IPX Ratings for Waterproof Hearing Aids
If you’re looking to purchase waterproof hearing aids, you should always check the product’s IPX rating. So what is an IPX rating exactly?
Modern hearing aids need to go through a rigorous testing process before they’re approved for purchase by the general public. These tests are carried out by certified independent laboratories in accordance with standards from the International Electrotechnical Commission (IEC), which gives an IPX rating to each hearing aid based on how well it resists water, dust, and other foreign particles. The IP stands for “Ingress Protection,” i.e. how easy it is for foreign objects and materials to enter the hearing aid.
Every device tested by the IEC receives an IPX rating that consists of two digits:
- The first digit ranges from 0 to 6, and assesses the device’s ability to resist solid particles, such as dust.
- The second digit ranges from 0 to 9, and assesses the device’s ability to resist water and other liquids.
For example, ReSound hearing aids have an IPX rating of IP57--as does the MDHearing VOLT+--which means that they protect against most dust and particles (as denoted by the digit “5”), and can be immersed in water to a depth of 1 meter for 30 minutes (as denoted by the digit “7”). The complete meanings of the second digit are as follows:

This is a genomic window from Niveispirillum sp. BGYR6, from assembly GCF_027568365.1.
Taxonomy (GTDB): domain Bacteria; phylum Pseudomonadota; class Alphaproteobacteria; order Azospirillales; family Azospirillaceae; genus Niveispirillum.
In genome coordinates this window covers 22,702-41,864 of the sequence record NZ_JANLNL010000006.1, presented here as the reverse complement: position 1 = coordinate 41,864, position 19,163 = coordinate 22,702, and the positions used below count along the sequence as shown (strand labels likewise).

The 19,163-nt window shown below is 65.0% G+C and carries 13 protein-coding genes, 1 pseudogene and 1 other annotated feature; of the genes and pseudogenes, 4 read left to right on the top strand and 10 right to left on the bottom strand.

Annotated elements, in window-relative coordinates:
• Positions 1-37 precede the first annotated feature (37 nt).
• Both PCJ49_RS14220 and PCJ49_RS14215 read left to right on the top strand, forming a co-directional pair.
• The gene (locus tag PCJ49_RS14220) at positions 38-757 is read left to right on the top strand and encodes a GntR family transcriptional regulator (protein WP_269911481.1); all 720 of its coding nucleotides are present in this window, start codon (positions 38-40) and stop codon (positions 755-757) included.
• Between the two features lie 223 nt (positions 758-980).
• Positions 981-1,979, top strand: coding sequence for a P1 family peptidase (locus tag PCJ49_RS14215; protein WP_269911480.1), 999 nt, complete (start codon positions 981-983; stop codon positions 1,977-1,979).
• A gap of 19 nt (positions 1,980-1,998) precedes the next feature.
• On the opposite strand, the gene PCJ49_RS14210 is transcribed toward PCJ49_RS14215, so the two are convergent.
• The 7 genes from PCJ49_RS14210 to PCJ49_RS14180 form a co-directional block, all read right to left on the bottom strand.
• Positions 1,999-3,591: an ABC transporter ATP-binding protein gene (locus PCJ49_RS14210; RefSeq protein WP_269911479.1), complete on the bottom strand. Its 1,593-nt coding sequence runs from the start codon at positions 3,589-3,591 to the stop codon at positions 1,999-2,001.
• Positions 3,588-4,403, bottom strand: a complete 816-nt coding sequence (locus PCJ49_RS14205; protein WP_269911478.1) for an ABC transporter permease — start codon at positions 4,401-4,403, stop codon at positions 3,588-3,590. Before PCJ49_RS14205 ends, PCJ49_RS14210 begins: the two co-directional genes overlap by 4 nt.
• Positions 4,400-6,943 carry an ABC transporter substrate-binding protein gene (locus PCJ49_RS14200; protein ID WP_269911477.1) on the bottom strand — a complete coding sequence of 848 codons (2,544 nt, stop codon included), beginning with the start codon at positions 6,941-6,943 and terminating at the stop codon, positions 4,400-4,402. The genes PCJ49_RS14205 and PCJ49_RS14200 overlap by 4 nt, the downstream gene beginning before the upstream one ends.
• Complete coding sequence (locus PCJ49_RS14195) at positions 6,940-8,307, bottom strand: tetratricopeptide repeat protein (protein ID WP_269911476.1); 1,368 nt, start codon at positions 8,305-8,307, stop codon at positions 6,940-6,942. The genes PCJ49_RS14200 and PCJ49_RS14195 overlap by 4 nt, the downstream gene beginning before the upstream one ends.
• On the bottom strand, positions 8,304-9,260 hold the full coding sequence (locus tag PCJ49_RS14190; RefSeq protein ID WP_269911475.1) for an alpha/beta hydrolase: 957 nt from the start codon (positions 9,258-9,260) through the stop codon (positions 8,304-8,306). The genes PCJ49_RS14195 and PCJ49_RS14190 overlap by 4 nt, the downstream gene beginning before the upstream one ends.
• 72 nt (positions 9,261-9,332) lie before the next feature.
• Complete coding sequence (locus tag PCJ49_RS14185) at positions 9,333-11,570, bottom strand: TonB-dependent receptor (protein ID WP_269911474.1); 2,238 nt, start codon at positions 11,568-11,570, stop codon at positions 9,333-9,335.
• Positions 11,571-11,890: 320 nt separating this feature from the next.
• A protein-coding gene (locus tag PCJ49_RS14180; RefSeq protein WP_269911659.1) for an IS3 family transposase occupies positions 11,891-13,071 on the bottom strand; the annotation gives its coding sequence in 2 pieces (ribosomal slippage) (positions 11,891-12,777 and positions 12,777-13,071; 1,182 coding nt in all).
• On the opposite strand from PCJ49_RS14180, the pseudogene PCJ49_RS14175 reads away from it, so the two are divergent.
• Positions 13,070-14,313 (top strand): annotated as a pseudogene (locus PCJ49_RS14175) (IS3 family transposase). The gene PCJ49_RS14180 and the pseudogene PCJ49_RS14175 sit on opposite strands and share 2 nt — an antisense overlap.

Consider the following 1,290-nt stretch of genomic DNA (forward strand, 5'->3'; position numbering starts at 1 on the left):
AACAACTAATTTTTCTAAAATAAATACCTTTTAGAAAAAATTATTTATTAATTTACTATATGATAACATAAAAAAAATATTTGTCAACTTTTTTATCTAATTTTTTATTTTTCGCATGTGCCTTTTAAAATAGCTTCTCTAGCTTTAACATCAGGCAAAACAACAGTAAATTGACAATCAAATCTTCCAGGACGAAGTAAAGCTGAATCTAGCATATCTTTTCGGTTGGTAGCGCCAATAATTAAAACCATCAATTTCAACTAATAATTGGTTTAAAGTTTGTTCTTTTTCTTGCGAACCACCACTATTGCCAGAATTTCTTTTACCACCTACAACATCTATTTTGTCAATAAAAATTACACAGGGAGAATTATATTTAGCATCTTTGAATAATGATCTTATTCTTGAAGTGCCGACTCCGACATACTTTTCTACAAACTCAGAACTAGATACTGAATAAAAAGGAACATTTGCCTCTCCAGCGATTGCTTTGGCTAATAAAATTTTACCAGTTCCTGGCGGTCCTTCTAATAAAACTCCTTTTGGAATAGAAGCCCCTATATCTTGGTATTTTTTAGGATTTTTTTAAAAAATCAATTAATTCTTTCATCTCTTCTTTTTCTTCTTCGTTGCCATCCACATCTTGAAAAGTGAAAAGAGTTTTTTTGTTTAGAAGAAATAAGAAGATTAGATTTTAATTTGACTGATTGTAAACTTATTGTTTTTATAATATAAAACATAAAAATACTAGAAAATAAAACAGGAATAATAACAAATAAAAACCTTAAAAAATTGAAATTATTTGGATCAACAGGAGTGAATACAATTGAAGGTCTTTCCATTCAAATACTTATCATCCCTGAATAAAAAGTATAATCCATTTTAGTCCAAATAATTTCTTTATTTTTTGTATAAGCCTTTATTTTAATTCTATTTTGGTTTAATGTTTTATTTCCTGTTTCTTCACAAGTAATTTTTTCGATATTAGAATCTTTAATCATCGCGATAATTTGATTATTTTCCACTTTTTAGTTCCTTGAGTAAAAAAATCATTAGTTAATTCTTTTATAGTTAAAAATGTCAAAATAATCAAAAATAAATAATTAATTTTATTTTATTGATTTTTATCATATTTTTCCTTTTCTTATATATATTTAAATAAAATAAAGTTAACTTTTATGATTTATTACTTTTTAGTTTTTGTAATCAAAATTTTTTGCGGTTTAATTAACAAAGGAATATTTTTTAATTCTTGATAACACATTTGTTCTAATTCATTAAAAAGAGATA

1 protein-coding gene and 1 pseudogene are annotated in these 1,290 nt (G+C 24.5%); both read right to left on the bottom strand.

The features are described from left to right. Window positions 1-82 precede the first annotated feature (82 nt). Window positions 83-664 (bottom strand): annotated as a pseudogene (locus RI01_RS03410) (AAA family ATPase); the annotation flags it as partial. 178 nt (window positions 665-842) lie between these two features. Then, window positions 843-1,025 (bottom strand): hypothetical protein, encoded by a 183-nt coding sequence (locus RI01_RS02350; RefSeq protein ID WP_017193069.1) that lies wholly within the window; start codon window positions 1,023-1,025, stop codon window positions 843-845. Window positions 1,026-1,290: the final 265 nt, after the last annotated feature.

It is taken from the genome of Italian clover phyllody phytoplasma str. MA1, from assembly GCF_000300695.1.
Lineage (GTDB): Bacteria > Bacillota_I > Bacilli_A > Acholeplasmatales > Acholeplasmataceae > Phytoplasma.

- 0: No water protection.
- 1: Protection from vertically falling water droplets.
- 2: Protection from water droplets falling at angles up to 15 degrees.
- 3: Protection from sprays at angles up to 60 degrees.
- 4: Protection from splashes at all angles.
- 5: Protection from jets at all angles for a duration of 3 minutes.
- 6: Protection from high-pressure jets at all angles for a duration of 3 minutes.
- 7: Protection from being submerged in water up to 1 meter for a duration of 30 minutes.
- 8: Protection from being submerged in water up to 1 meter for a continuous period of time. The length of the test is determined by agreement with the device’s manufacturer, with at least a minimum of 31 minutes (and often up to 60 minutes) submerged.
In other words, if you’re looking to buy waterproof hearing aids, you should look for devices where the second digit in the IPX rating is as high as possible. Now for the next question: do waterproof hearing aids really work?
Do Waterproof Hearing Aids Work?
As of writing, there seem to be no truly waterproof hearing aids currently on the market, which makes it hard to say whether or not waterproof hearing aids actually “work.”
In 2013, Siemens released the Aquaris hearing aid, which it called “the industry’s first and only digital waterproof, dustproof, and shock-resistant hearing aid.” The Aquaris hearing aid had an IPX rating of IP68, which meant that it was both highly dust-resistant and water-resistant. However, the product was discontinued several years ago, and since then, no other hearing aid manufacturers have claimed that their product is “waterproof.”
According to a review of the Siemens Aquaris hearing aid by disability advocate Meriah Nichols, the device’s water resistance did appear to be functional, although the noise while using this feature was unpleasant: